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Study Finds Greater Cincinnati Pediatricians Split On Legislative Mandates for HPV Vaccine


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CINCINNATI -- A new study of pediatricians in the Cincinnati area and their attitudes about a vaccine for women to prevent human papillomavirus (HPV) infection shows wide-ranging opinions on whether the vaccine should be mandated for young girls.

The pediatricians are split evenly on the Centers for Disease Control (CDC) recommendation that all 11- to 12-year-old girls receive the vaccine -- prior to the onset of sexual activity. One-third believe the cancer-preventing vaccine should be mandated, one-third disagree with mandated vaccination, and one-third are unsure but believe that mandates are unlikely in the near future, according to the Cincinnati Children's Hospital Medical Center study.

HPV is the most common sexually transmitted disease and can cause cervical cancer. The Food and Drug Administration approved a vaccine in 2006, and an immunization advisory committee of the CDC recommended immunization of all 11- to 12-year-old girls.

"Pediatricians will play a critical role in HPV vaccine delivery," says Jessica Kahn, MD, MPH, a physician in the Division of Adolescent Medicine at Cincinnati Children's and the study's senior author. "The views of pediatricians, who have extensive experience administering vaccines to children and adolescents, will be valuable as HPV vaccine delivery strategies are designed."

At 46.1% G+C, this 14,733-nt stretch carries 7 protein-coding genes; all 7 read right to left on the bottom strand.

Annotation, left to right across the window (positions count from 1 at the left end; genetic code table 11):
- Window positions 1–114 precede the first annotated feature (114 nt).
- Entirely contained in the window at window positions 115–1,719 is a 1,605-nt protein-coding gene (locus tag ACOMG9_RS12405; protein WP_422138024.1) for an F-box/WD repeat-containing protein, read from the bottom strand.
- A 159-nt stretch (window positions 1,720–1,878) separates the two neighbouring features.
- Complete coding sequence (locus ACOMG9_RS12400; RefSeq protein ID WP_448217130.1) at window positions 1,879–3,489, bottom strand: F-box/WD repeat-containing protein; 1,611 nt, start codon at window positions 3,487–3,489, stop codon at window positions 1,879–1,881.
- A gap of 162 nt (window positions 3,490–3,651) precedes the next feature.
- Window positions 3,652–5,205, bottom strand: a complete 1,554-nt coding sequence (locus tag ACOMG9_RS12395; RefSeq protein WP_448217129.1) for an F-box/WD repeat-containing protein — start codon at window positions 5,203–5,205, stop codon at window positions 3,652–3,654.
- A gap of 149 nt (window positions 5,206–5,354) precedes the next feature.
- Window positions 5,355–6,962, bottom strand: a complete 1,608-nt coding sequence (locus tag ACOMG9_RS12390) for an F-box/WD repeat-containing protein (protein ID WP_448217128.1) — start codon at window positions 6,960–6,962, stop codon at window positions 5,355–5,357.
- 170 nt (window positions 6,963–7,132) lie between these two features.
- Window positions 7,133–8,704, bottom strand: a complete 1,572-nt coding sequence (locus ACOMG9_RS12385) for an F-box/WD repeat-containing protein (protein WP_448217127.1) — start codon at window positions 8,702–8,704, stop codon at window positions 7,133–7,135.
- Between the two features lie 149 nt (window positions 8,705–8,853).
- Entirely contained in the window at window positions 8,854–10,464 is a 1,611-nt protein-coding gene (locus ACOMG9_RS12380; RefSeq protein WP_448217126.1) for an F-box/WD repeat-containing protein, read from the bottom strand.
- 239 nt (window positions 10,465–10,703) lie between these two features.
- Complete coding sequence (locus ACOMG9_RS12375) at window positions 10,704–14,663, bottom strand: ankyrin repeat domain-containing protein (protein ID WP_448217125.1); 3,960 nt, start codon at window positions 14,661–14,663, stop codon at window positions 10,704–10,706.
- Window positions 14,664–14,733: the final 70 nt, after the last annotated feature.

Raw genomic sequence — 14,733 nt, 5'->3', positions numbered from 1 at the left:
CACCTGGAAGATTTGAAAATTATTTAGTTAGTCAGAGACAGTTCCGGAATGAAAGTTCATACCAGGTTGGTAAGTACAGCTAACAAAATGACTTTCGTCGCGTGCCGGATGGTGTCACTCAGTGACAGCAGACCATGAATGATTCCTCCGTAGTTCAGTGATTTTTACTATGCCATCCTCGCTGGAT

Dr. Kahn's study, published in the August issue of the Journal of Adolescent Health – the official journal of the Society for Adolescent Medicine, involved interviews with 31 pediatricians in the tri-state area. In addition to being asked about legislative mandates for vaccination, the pediatricians were asked their opinions on cultural considerations related to HPV vaccination, whether vaccination should be universal or targeted to particular groups, and on clinical and public health strategies to increase vaccination.

Legislative mandates

Pediatricians who agreed with mandated HPV vaccination to enter school cited the public health benefits. "I would be all for requiring vaccines, because it's a public health issue. And I would certainly think that we could really impact significantly on a serious public health issue," said one of those interviewed. However, even those pediatricians who supported mandated vaccination noted that legislation should not be introduced until adequate safety, effectiveness and cost-effectiveness were available.

Pediatricians opposed to a mandated HPV vaccine cited two main reasons: the lack of long-term data on the safety and effectiveness of the vaccine, and that HPV is sexually transmitted while existing mandated vaccines generally target infections that are transmitted casually in schools. "The only mandates we currently have for vaccines in our country are for infectious diseases spread in a school setting. It would not be a school or public health issue but more of an individual issue," said a pediatrician opposed to legislative mandates.

Those pediatricians who were neither in favor of nor opposed to mandated vaccines believed that legislation was not likely in the near future. This was primarily due to "cultural conservatism" about adolescent sexuality, said one pediatrician.

Cultural considerations